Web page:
A quick follow up on the great InsurTech Debate recently, hosted by Robin and the team at InsTech London

I was delighted to be asked to join this one, but probably not for the reason most people expect. Sadly, it felt like on the night - I was in a minority - thanks to my serenading partner in crime, Arslan Hannani from Zurich - we both seemed to share a similar perspective. I guess, it had to be almost expected given much of the room was from the InsurTech Community, but we did have some support - thanks to those brave souls to put their hands up and stood up! All is not lost!

The two questions for the evening were

  1. Have insurance companies failed their customer?
  2. Who will own the future of Insurance?

There has been much fun both during the night, through the Q&A and after with the ensuring twitter debate so I thought I would share my thoughts and notes on my perspective here.

Question 1 - Have insurance companies failed their customer?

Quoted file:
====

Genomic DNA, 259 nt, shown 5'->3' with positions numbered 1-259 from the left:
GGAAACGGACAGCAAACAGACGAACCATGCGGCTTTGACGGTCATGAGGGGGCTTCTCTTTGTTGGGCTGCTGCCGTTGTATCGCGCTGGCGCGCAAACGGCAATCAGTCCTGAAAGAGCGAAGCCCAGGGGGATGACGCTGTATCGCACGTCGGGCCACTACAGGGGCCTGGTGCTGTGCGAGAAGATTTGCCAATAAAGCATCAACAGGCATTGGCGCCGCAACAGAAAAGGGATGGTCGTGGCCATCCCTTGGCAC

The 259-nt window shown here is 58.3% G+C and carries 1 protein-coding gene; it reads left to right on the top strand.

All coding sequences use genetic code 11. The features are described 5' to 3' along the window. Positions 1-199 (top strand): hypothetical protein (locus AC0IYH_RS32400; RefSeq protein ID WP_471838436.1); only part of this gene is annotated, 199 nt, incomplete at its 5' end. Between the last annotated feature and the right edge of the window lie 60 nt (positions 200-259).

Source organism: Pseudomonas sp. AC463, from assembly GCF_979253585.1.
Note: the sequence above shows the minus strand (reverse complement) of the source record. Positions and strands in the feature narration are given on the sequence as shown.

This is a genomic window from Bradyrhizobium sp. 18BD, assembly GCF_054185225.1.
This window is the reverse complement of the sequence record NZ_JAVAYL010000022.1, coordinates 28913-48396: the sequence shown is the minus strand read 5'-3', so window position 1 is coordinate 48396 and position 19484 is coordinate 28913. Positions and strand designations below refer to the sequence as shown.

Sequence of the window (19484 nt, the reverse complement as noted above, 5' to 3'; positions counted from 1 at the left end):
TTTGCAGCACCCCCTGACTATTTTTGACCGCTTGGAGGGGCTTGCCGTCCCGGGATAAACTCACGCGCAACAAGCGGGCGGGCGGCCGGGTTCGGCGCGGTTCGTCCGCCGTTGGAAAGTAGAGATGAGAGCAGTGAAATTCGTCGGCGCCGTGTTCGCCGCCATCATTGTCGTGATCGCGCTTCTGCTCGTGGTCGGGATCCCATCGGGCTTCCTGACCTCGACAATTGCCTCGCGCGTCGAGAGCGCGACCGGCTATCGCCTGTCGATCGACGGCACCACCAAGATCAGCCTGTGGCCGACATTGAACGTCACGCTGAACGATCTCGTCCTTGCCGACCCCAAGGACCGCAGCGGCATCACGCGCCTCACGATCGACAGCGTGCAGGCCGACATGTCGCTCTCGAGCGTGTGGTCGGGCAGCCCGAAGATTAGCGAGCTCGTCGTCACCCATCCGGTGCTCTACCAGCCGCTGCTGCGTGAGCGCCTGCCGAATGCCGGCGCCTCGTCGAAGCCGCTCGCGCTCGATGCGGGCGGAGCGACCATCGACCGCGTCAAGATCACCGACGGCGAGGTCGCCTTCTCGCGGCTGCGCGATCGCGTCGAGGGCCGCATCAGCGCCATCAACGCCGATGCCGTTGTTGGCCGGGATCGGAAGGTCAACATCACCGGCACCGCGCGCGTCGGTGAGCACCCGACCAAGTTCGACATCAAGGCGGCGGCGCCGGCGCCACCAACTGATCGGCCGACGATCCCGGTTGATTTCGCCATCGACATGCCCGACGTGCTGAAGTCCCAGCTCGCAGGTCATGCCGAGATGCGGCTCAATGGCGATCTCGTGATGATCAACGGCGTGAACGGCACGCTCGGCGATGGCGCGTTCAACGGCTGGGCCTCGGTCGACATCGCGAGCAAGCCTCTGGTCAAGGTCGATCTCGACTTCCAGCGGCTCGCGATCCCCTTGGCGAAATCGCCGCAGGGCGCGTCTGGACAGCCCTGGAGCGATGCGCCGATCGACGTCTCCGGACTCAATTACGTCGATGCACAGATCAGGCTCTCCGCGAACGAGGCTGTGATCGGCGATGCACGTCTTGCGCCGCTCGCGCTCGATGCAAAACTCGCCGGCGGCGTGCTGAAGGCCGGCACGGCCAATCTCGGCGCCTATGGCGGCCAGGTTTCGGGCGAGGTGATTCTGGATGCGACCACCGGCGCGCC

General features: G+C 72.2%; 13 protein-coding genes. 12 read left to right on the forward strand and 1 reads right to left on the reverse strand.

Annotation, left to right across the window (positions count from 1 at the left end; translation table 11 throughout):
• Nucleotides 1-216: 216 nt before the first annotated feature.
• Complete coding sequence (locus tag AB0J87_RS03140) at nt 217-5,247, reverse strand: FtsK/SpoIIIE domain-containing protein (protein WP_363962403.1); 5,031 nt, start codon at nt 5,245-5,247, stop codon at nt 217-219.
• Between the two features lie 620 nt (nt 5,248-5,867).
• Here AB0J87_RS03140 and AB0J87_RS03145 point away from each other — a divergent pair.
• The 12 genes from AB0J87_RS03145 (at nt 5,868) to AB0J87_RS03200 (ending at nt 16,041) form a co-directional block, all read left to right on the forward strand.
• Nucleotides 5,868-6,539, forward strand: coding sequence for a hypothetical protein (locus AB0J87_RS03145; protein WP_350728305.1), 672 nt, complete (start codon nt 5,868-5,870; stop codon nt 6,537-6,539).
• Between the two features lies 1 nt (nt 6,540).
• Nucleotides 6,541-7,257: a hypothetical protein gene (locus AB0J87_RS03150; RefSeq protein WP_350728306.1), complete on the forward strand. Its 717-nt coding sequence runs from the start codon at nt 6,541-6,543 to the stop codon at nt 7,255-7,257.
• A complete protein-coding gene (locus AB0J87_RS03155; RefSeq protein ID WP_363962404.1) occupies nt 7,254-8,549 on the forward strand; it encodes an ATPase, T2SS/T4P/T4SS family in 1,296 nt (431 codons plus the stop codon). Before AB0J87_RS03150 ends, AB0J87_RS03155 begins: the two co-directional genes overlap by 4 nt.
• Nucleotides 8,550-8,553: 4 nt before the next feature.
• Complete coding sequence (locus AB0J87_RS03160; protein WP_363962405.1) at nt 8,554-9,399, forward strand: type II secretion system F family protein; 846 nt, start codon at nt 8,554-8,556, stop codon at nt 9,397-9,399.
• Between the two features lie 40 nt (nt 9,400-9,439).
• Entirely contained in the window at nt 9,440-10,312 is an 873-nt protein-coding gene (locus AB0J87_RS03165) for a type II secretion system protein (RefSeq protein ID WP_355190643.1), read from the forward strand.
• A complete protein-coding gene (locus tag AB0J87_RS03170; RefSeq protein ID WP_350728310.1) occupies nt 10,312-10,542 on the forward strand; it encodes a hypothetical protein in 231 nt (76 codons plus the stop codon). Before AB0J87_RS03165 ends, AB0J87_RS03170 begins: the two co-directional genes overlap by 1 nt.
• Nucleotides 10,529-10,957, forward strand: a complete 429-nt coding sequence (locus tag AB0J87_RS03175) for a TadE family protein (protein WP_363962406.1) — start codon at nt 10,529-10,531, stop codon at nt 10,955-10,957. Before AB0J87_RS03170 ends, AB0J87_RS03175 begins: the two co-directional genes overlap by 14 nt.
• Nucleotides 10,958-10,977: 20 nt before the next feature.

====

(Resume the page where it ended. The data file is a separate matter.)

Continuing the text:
Answer - I say NO, and NO, and NO twice on Sundays!

If you see the billboards around town (certainly at my local train station) - Zurich have paid 99% of claims. Aviva will tell you 96% and everyone else in the top 10 a similar story. What bit of the 'promise to pay' has failed you?

Perhaps I focused on the word "failed" here too much, but in an insurance world, wording has always mattered. It may be semantics, when challenged by Gareth Eggle - but I think this is important here.

This is not marriage guidance, nor have I been - but I suspect if it was (from all the bad movies I have seen), they would tell you for a perfect partnership, you both have to work at it. You both have to care. 

But I don’t think customers do really care - you go for convenience over value and you think we are all the same.  

We throw some data into a comparison engine and find the ones that best match. We have been conditioned for decades to do this. You could argue there is a third person in this relationship and well - that’s a whole different debate and counselling session. 

For most people, you only talk to me when your upset, when there is a crisis and when you are angry! What do you expect? 

But you know - even then - when you do call, I welcome you with open arms. I will NOT fail you

We may have an identity crisis - as per Oliver Ralph’s piece a while back in the FT. Insurance tomorrow is likely to be very different to insurance today - in fact in my view Insurance has a strong chance of being the by-product of the service you buy.